- conduct annual inspections for each laboratory and all other registered areas where select agents are stored or used in order to determine compliance with the requirements of the select agent regulations. The results of each inspection must be documented, and any deficiencies identified during an inspection must be corrected by specified date.
- conduct annual emergency preparedness, spill response, and/or security drills as required.
- have a physical presence at the University to maintain compliance with the select agent regulations and be able to respond in a timely manner to onsite incidents involving select agents in accordance with the incident response plans.
- be granted sufficient authority to speak and act on behalf of the University.
- Institutional Biosafety Committee shall (as required by the NIH Guidelines):
- review research involving recombinant or synthetic nucleic acid molecules subject to the NIH Guidelines.
- fulfill and uphold all requirements as described in Section IV-B-2 of the NIH Guidelines.
- fulfill and uphold other responsibilities appointed at the discretion of the chancellor or appointed authority, which may include, but is not necessarily limited to, the following:
- establish, communicate, and monitor policies, practices, and procedures covering biological hazards and select agents.
- require registration of biological hazards and select agents not subject to the NIH Guidelines (e.g. wild-type biological agents, biological toxins, diagnostic specimens, etc.).
- as allowed by regulation, increase or reduce the safety and containment criteria depending on the circumstances presented by the biological hazard and/or specific procedures.
- investigate and recommend corrective actions for accidents, exposures, illnesses, environmental releases or other adverse events involving biological hazards.
- Investigate, and set corrective actions, and establish escalation procedures for violations of applicable policies and/or unacceptable safety or containment practices.
- review and approve design specifications, certification criteria, and safety and security manuals for high-containment laboratories (i.e., BSL-3).
- review and assess compliance with permit or license-related requirements for biological hazards subject to USDA APHIS, Food & Drug Administration (FDA), and/or Environmental Protection Agency (EPA) regulations.
- establish a framework for the identification, management and reporting of dual use research of concern as defined in the United States Government Policy for Institutional Oversight of Life Sciences Dual Use Research of Concern as applicable.
- The University of Tennessee system biological safety and select agents program requirements shall comply with all existing state, federal and local codes, ordinances, laws and university policies relating to the transportation, use, generation, storage and disposal of whatever may be determined by those regulations to be biological hazards.
- The program requirements shall be communicated and available to all campuses, colleges, institutes, departments and persons who may be in contact with biological hazards and/or subject to applicable safety and compliance requirements.
- The extent of the program at each campus, college, or institute will be determined by the specific biological hazards in use by that entity.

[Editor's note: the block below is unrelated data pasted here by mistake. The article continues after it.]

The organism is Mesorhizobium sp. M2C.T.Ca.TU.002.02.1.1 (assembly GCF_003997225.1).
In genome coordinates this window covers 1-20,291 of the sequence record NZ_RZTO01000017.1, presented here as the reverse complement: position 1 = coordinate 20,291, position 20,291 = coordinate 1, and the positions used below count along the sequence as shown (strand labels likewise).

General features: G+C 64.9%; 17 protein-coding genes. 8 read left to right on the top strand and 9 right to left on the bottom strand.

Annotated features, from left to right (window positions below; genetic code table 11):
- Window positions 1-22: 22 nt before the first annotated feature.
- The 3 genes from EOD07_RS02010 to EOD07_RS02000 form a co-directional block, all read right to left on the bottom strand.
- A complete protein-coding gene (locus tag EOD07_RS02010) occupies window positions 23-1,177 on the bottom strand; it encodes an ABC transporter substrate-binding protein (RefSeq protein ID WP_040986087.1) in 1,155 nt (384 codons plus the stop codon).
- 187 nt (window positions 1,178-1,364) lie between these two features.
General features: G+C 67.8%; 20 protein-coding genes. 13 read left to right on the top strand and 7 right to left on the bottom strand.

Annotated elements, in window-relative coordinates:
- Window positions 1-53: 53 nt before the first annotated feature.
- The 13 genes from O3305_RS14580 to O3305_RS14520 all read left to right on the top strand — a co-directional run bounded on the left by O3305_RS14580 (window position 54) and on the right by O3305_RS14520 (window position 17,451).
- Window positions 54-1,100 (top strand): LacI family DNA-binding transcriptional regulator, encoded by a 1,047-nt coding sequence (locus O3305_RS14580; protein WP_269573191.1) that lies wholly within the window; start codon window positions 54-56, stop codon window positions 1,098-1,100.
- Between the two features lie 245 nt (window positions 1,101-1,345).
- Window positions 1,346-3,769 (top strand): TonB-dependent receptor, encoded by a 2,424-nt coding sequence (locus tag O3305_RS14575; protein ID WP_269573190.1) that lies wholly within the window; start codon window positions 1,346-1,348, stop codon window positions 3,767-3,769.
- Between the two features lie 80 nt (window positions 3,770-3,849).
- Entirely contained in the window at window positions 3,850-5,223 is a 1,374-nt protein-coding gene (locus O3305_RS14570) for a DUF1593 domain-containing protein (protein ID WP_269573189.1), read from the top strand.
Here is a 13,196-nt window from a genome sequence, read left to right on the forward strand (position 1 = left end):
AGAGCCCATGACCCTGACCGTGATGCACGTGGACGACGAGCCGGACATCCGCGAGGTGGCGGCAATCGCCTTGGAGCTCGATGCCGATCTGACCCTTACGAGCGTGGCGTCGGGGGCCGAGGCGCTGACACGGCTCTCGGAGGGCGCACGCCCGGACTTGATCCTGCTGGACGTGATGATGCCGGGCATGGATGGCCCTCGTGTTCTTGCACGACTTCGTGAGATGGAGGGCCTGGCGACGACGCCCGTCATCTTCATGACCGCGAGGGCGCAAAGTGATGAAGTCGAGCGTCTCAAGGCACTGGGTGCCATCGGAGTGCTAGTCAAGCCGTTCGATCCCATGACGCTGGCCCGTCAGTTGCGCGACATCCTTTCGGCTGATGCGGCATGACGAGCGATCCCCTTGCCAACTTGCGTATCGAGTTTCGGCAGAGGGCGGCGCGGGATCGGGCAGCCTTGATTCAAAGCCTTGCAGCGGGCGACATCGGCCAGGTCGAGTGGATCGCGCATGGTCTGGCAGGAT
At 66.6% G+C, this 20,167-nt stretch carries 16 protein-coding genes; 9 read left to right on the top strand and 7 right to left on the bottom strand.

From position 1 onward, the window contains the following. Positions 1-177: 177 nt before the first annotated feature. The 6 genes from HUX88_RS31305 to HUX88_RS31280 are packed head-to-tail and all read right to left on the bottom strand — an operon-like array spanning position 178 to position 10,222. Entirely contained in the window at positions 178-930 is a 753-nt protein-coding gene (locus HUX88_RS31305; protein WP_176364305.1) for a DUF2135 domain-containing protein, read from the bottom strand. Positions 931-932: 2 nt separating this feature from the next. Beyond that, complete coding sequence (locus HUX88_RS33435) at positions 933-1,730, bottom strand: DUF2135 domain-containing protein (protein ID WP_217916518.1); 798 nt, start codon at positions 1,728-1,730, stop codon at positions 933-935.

- Each campus, college, or institute shall comply with the system policy by establishing a written program covering biological hazards and select agents.
In the event of any cited violation by federal, state, or local regulatory agencies, immediate notification and proposed remedy of the same shall be made to the respective campus, college, or institute biosafety administrator and/or responsible official as well as the University of Tennessee system safety officer.
Related Laws, Policies and Procedures:
- Department of Agriculture, Animal & Plant Health Inspection Service (USDA APHIS)
- 7 CFR, Parts 300-399 (Plant Protection & Quarantine; Biotechnology Regulatory Services)
- 9 CFR, Parts 1-199 (Veterinary Services, Center for Veterinary Biologics)
- Department of Commerce & Foreign Trade
- 15 CFR, Part 774 Commerce Control List
- Department of Transportation Pipeline & Hazardous Materials Safety Administration (DOT PHMSA)
- Environmental Protection Agency (EPA)
- International Air Transport Association (IATA)/International Civil Aviation Organization (ICAO)
- Occupational Safety and Health Administration (OSHA)
- 29 CFR 1910.1030 Bloodborne Pathogens (BBP) Standard
- Tennessee Code Annotated 50-3-203(e)(1)-(e)(4) and Tennessee Rule 0800-1-10 (TOSHA addendum to 29 CFR 1910.1030)
- Public Health Service, Department of Health & Human Services (DHHS)
- 42 CFR, Part 71 (CDC Import Permit Program)
- Biosafety in Microbiological and Biomedical Laboratories, 5th ed. (BMBL)
- NIH Guidelines for Research Involving Recombinant and Synthetic Nucleic Acid Molecules (v. April 2019)
- United States Government Policy for Institutional Oversight of Life Sciences Dual Use Research of Concern
- Select Agents & Toxins
- 7 CFR, Part 331 (USDA APHIS; plant agents)
- 9 CFR, Part 121 (USDA APHIS; animal agents)
- 42 CFR, Part 73 (DHHS; human agents)
- Public Health Security and Bioterrorism Preparedness Response Act of 2002
- Tennessee Department of Environment & Conservation (TDEC)
- Tennessee Rule 0400-11-01 Solid Waste Processing & Disposal
- Tennessee Rule 0400-11-01-.04(2)(k)(4) Regulated Medical Wastes
Authority and Interpretation:
The University of Tennessee system safety officer is the responsible official for system safety policies. The University of Tennessee, Knoxville biosafety officer is the designated policy owner for policy SA0450 Biological Safety and Select Agents. The policy owner interprets this policy and shall revise or eliminate any or all parts as necessary to meet the changing needs of the University of Tennessee with concurrence of the responsible official and approval of the Senior Policy Review Group.